• In the entry OLWR_Equatordata, the field month = "aug", should be month = aug,, i.e., the quotation marks around aug are spurious.

  • Lots of words still need to be encased in curly braces in order to prevent them from being rendered in lowercase due to BibTeX's "sentence style". Some examples: California (several instances), Canadian, El Ni{\~n}o, Southern Oscillation, ENSO, MEI, STL, Pacific, US Pacific Northwest, Southwestern United States, FIO-ESM, etc etc.

    The failure to protect against inappropriate lower-casing, while technically not a syntax error, betrays a worrisome lack of attention to detail. The observation that you probably obtained the entries from some site is not a good, let alone a valid excuse for such sloppiness, to put it bluntly.

  • Quite a few entries (especially those of type @misc) have both a howpublished field and a url field. In all of these cases, the contents of the howpublished field (a) seem to duplicate the contents of the url field and (b) fail to encase the URL string in a \url directive. In such cases, it would seem appropriate to omit the howpublished field.

  • Lots of entries (almost two dozen, I think) have a note field, but the material in these note fields frequently doesn't seem to be appropriate for inclusion in the bibliography. You might open the bib file in an editor and change all instances of Note = with xxNote =. (BibTeX ignores fields whose names it doesn't recognize.)

    At the very least, you should check if the note fields are appropriate. In some cases, the note fields contain ISBN-related information. If that's the case, it's incumbent on you to replace, say, Note = {ISBN 0-387-95457-0} with isbn = {0-387-95457-0}.

  • Out of the 75 entries that contain a month field, fully 70 were published in aug, i.e., August. Is this an amazing coincidence?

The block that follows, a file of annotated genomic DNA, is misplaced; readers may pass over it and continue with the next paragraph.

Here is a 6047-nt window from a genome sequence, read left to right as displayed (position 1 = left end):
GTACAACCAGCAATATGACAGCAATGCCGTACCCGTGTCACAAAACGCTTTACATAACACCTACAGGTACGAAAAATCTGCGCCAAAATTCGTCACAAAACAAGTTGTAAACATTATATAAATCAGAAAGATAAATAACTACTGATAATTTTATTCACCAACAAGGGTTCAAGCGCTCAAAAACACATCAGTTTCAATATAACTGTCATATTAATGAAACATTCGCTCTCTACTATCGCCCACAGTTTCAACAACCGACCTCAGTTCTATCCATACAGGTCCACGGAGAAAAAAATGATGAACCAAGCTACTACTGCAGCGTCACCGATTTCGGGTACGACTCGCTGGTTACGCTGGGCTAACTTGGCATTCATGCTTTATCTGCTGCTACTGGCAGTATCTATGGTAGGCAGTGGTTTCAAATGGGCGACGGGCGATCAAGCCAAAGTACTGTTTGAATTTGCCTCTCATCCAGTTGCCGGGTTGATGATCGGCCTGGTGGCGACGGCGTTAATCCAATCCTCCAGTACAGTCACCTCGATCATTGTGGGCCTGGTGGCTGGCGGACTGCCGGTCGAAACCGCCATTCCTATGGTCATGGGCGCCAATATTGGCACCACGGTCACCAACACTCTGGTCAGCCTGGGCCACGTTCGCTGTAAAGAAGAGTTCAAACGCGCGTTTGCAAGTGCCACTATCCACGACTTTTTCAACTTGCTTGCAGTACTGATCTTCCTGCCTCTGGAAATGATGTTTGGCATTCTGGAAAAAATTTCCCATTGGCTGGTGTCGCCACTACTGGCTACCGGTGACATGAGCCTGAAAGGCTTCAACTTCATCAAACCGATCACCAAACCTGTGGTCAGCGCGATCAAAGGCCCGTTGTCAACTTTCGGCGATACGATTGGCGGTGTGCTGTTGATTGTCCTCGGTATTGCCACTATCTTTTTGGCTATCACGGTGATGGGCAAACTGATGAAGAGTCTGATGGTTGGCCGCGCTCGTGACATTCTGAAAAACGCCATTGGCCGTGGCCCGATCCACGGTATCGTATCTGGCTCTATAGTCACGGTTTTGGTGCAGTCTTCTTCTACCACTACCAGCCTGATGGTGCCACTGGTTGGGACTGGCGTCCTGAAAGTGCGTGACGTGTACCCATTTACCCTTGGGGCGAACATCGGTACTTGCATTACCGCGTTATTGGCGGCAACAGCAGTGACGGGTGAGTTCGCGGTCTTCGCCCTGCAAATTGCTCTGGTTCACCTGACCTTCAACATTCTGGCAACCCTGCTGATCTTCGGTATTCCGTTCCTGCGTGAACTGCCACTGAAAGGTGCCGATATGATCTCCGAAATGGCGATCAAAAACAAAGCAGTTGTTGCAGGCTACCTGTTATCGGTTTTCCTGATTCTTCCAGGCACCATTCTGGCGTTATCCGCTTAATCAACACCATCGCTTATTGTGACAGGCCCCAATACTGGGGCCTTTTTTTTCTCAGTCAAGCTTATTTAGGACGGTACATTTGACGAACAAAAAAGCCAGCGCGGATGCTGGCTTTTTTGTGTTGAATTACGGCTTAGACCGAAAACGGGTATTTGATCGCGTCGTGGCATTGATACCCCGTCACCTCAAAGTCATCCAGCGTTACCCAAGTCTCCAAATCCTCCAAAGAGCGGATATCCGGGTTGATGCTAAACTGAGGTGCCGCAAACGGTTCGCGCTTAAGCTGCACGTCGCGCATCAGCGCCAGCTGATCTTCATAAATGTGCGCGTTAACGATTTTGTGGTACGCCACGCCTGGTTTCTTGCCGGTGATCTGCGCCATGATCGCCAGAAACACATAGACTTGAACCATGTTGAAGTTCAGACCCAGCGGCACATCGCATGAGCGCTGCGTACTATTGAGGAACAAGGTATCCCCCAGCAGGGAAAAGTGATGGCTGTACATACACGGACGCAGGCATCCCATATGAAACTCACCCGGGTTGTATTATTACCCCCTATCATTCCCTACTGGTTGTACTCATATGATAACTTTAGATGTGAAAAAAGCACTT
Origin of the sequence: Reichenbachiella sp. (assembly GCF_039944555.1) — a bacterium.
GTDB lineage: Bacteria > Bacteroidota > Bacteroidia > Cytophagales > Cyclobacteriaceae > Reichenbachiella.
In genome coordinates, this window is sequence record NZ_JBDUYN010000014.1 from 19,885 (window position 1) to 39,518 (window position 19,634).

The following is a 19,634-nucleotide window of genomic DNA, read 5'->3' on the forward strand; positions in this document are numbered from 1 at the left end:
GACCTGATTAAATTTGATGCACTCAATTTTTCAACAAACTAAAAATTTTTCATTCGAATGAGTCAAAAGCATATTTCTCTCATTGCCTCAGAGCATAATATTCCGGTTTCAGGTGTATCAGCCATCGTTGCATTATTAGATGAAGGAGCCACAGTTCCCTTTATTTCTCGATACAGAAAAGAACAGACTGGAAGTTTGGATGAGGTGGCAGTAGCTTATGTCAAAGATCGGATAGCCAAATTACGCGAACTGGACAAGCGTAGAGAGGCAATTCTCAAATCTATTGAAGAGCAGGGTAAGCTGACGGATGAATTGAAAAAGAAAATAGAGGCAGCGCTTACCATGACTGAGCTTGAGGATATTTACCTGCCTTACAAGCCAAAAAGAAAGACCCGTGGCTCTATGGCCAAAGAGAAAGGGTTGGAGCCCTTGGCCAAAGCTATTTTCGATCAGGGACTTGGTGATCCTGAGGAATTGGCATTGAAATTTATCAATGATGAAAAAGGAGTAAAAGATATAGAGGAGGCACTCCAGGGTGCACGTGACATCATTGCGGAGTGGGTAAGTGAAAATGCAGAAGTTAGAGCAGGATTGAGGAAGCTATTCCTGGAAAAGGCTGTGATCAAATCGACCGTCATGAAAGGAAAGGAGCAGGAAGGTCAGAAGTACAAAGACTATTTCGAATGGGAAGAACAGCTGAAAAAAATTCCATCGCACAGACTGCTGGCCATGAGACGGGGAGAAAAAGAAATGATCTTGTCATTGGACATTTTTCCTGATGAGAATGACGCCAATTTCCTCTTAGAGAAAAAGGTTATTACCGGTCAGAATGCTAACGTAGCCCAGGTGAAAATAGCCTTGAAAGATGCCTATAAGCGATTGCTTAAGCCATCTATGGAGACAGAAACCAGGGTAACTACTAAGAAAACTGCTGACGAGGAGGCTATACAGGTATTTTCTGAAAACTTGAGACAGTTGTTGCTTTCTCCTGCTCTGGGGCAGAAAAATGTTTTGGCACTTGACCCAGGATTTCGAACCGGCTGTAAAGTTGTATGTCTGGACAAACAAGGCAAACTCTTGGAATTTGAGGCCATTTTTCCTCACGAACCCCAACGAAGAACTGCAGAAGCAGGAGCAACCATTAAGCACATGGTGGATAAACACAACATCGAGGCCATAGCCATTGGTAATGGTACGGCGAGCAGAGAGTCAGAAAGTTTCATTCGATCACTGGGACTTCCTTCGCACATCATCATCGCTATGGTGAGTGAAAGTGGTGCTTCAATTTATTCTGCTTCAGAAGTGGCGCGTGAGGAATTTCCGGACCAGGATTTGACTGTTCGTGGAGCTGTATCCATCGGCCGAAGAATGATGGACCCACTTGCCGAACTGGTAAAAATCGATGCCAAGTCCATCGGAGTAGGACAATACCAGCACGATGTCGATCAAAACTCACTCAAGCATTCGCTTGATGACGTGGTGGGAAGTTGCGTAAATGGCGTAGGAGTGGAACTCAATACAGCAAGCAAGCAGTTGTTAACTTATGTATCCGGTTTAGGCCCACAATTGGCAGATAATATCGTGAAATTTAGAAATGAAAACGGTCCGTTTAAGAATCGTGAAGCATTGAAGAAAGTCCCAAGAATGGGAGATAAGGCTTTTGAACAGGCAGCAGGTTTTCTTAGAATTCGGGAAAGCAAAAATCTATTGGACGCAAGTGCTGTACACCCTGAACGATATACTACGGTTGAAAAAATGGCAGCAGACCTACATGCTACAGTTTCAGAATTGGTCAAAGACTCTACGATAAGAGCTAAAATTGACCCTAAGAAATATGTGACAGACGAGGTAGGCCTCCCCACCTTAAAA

• Last but definitely not least, there's a serious issue (bug??) caused by the fact that you have 42 [!!] entries with the same set of authors, viz., "NOAA, ESRL Physical Science Division, and CIRES" and the same publication year, viz., 2019. I do believe it's a bug, in the sense that the authors of the IEEEtranNS bibliography style and/or of the natbib citation package do not appear to have considered the possibility of a bibliography ever having more than 26 entries that share the exact same author and year fields. In consequence, the year-letter labeling scheme employed by natbib -- "NOAA et al. (2019<X>)", where <X> is a letter between a and z -- runs out of letters once it hits the 27th entry with same author and year field. The resulting error messages (which refer to mysterious (2019{\natexlab {{}}) objects) are rather unintelligible and useless. :-(

    I haven't done enough further digging to be able to tell if the bug is caused by the IEEEtranNS bibliography style or the natbib citation management package. I'm afraid I'm in no position to attempt a true fix of this bug.

    To come up with a short-term workaround, though, do ask yourself if it's absolutely essential for your thesis to list all 42 entries authored by "NOAA, ESRL Physical Science Division, and CIRES" and published in 2019. Do you truly cite (and discuss) all 42 of these entries in the thesis document? Would it maybe be just fine to list roughly half of these entries, or maybe even just a third of them? If it's somehow important to list all 42 entries in question, would it maybe make more sense to provide a separate listing in the body of the document instead of in the bibliography? Just a thought.

  • Thank you for the help. The main issue was the bug with natbib and/or IEEEtranNS.
    – user966349
    Jan 26 '20 at 23:01